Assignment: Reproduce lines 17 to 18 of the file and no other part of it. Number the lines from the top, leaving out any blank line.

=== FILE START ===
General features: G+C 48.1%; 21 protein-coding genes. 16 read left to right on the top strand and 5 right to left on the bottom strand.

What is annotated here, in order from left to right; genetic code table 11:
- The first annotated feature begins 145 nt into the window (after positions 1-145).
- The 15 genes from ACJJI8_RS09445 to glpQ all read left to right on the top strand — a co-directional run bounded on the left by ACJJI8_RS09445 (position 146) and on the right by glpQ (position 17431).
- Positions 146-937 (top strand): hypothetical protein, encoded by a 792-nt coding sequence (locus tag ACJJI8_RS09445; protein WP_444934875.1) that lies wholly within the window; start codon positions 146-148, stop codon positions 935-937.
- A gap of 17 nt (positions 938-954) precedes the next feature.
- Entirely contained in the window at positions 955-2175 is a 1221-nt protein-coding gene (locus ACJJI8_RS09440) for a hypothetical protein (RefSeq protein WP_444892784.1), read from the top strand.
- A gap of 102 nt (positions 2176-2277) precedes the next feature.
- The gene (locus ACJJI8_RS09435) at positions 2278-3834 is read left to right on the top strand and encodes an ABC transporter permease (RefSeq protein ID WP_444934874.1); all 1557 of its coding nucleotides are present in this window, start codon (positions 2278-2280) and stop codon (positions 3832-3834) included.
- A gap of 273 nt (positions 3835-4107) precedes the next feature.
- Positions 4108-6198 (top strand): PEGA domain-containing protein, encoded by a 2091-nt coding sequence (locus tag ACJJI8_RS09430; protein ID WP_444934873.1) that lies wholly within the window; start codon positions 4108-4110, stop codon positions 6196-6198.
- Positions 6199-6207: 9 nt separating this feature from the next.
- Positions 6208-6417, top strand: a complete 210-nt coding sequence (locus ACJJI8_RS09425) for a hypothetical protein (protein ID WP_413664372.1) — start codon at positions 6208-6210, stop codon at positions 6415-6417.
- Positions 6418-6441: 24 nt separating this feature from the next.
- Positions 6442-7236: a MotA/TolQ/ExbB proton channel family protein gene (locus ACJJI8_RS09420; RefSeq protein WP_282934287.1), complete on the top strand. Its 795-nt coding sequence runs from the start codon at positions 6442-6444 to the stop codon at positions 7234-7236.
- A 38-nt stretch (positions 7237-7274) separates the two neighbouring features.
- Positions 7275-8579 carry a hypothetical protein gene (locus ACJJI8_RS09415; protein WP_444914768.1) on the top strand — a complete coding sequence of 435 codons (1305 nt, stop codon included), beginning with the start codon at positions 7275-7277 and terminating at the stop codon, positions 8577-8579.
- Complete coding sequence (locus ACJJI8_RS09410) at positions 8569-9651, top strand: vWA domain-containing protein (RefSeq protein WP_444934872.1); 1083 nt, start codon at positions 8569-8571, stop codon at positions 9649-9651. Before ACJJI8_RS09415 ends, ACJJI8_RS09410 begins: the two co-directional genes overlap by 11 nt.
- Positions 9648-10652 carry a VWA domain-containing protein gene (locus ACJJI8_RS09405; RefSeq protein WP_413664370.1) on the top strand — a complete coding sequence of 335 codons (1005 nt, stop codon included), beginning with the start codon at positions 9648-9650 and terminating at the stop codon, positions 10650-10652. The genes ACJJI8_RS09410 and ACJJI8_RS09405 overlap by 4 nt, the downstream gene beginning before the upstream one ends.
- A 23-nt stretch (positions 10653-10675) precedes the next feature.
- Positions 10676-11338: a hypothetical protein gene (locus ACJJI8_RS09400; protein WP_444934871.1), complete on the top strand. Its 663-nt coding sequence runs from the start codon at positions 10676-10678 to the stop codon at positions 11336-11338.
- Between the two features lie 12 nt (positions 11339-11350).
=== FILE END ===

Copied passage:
- Positions 7275-8579 carry a hypothetical protein gene (locus ACJJI8_RS09415; protein WP_444914768.1) on the top strand — a complete coding sequence of 435 codons (1305 nt, stop codon included), beginning with the start codon at positions 7275-7277 and terminating at the stop codon, positions 8577-8579.
- Complete coding sequence (locus ACJJI8_RS09410) at positions 8569-9651, top strand: vWA domain-containing protein (RefSeq protein WP_444934872.1); 1083 nt, start codon at positions 8569-8571, stop codon at positions 9649-9651. Before ACJJI8_RS09415 ends, ACJJI8_RS09410 begins: the two co-directional genes overlap by 11 nt.